Anthropologist Yelena Sudarikova: will the brains live in the jar after our death

Anthropologist Yelena Sudarikova: will the brains live in the jar after our death
Anthropologist Yelena Sudarikova: will the brains live in the jar after our death
21 September, 14:19SciencePhoto:
Anthropologist Yelena Sudarikova was a guest of the Science Against program on RTVI. In the issue, she talked about why, from a scientific point of view, a human dies, what types of death experience living organisms, and also shared her reflections on transhumanism and the prospects for life outside the body.

Why human is mortal

Cells like ours have several "bugs" that cause cells to deteriorate over time.

The cell cannot last forever. Bacterial costs do not have these costs. their DNA is organized like a ring, and a ring is a structure that does not wear out in any way, it works the same all the time, more or less.

Our DNA is very large, due to the fact that we are complex, our cells are much more complex than bacterial ones, and the metabolism is rather cumbersome. There are a lot of proteins, there are a lot of genes for them.

DNA is, as it were, laid down with a ruler, well, it is wound around proteins many times, compactly packed, but in principle it is a linear molecule. She has ends. And these ends make cells critically vulnerable, they are called telomeres. With each cell division, they are slightly shortened.

If about a bacterial cell, when it shared, it is impossible to say which was the first and which was the second, they are two the same, they both appeared at 15:45, they are two simultaneous cells, then about the cells of our body you can always say: this is the mother's cell , but this is a daughter one.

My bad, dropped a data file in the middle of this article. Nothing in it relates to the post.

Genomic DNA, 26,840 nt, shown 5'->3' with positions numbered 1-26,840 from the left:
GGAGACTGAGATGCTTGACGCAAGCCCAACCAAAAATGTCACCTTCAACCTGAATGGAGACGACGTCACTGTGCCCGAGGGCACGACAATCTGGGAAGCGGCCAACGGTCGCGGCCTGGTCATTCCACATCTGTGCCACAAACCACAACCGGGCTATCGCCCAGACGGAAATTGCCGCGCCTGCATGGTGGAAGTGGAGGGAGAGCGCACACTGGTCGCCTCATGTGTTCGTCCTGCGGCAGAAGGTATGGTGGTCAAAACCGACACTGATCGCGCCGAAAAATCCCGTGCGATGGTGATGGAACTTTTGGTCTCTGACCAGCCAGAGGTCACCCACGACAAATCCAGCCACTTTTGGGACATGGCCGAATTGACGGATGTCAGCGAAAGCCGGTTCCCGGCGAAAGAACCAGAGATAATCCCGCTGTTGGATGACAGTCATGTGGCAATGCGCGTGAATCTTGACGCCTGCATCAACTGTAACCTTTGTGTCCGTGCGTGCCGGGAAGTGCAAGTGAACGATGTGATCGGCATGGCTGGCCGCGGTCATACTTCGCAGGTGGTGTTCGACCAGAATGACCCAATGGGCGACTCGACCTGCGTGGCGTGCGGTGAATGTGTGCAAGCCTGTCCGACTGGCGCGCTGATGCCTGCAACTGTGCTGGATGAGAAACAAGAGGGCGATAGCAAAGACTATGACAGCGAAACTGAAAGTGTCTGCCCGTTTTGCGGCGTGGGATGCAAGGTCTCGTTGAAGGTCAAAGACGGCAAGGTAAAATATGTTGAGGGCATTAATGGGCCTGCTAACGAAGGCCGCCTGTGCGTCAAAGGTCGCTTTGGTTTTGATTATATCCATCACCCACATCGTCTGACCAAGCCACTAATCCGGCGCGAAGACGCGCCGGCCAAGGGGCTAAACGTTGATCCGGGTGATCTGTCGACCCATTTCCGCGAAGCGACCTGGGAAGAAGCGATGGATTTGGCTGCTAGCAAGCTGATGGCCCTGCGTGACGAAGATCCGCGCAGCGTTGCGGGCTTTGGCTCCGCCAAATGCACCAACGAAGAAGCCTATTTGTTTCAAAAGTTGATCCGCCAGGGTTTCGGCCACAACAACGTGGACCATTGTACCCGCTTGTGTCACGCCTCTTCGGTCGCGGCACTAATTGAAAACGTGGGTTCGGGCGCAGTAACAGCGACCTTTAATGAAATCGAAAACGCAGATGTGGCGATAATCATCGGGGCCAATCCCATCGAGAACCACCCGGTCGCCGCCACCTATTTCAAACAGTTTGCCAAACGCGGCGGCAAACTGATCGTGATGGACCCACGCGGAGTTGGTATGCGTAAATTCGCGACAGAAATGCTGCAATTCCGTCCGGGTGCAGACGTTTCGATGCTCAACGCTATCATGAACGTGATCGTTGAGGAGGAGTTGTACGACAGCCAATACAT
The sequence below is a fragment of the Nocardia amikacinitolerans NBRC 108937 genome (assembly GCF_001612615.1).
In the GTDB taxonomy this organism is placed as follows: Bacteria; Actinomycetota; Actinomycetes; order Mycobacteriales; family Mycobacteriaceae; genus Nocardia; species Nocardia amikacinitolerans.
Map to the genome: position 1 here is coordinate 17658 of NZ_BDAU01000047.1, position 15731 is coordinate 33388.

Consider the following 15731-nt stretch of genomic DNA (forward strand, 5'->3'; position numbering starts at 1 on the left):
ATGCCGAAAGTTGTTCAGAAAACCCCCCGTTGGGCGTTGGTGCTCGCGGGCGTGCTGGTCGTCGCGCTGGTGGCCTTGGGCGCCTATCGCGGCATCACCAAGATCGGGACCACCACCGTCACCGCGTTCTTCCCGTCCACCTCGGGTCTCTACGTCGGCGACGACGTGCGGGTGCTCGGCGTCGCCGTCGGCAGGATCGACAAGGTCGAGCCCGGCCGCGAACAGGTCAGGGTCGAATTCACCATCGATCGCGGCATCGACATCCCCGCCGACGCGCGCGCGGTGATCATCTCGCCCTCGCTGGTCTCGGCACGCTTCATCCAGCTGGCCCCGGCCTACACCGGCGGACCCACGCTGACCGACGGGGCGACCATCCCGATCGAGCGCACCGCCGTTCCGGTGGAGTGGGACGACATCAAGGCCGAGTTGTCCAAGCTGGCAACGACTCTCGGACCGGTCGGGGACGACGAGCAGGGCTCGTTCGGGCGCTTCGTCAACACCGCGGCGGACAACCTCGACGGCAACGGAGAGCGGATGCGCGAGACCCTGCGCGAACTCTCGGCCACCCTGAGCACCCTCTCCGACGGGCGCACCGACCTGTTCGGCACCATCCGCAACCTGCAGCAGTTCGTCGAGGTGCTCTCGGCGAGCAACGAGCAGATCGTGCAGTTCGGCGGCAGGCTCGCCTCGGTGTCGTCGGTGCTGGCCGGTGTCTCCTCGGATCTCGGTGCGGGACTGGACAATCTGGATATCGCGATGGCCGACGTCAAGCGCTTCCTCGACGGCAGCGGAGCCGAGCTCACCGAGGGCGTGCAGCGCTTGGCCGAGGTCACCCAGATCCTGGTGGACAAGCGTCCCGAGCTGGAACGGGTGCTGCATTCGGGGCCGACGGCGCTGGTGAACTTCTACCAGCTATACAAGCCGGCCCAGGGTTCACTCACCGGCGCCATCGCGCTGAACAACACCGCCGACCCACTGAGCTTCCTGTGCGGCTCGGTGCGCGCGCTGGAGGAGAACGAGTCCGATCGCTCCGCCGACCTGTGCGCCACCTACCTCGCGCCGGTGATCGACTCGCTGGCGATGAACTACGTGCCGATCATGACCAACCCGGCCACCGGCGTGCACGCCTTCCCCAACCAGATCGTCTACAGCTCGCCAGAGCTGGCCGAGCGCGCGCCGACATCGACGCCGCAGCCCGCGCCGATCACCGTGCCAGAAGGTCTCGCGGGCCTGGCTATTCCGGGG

The daughter is younger, her telomeres are longer.

And there is such a Hayflick Limit, the so-called - how many times one cell can share at all. We have body cells that do not divide, for example, nerve cells, because they need to store memory.

But many cells in our body are able to divide. These are epithelial cells, cells of connective tissues, they are renewed.

But for them there are certain limits, they cannot do this forever. They have 50 - 54 divisions. It is not very much in fact, within the framework of our body, in which there are billions of cells. Trillions of red blood cells alone, 87 billion neurons, that is, everything is very cumbersome. And all this, I want to note, is a one-off construction, albeit a very complex one, in order to transfer your genes further, in order for the germ cells to become a new person.

Sounds pretty irrational, bacteria. In this sense, they look much more ergonomic - in the sense of the most efficient transfer of genes further.

About what types of death are in living organisms

In living nature, we rarely meet natural death, that is, for an animal or plant to survive until it.

In this sense, death is a kind of human achievement, it is that we sometimes live to the point of natural death.

True, there is death from cancer. By the way, it can still be considered natural, albeit with some stretch, because you can poke your finger into a tumor and say: "Here is a killer!"

Plants have a very long lifespan. There are sequoias that live for several thousand years. And in principle, again, they are affected by either some kind of disease, or something happens to the soil, the water supply becomes worse, or something else, and the tree may dry out. That is, the tree is gigantic and it has nothing to eat and it stands dead.